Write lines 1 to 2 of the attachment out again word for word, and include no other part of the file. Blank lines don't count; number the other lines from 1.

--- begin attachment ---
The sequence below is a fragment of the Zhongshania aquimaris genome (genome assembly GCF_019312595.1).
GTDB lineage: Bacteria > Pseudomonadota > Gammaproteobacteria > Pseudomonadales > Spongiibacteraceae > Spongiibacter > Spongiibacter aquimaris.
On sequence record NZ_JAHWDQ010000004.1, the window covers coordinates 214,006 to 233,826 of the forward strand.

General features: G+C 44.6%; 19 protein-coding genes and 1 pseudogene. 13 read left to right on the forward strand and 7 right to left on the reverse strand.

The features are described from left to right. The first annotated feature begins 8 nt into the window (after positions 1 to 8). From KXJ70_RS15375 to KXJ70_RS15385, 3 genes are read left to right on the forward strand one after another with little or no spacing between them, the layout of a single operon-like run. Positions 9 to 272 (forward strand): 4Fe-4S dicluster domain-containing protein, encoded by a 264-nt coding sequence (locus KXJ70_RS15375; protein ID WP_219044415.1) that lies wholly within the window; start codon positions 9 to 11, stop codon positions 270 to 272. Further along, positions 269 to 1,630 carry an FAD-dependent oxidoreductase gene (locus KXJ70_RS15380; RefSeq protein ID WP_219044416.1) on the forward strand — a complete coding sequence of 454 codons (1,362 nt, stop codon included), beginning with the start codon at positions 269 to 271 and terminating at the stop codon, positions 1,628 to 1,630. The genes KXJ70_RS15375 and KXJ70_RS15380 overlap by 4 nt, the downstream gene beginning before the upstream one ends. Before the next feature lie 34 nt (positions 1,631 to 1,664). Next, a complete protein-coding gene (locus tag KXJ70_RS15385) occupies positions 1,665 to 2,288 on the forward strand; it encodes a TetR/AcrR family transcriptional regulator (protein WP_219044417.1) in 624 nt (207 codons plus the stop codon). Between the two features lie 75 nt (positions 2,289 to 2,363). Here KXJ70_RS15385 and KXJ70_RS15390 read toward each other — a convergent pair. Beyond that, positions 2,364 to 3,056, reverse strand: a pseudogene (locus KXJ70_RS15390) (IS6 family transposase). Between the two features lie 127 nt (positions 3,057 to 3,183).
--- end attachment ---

The sequence below is a fragment of the Zhongshania aquimaris genome (genome assembly GCF_019312595.1).
GTDB lineage: Bacteria > Pseudomonadota > Gammaproteobacteria > Pseudomonadales > Spongiibacteraceae > Spongiibacter > Spongiibacter aquimaris.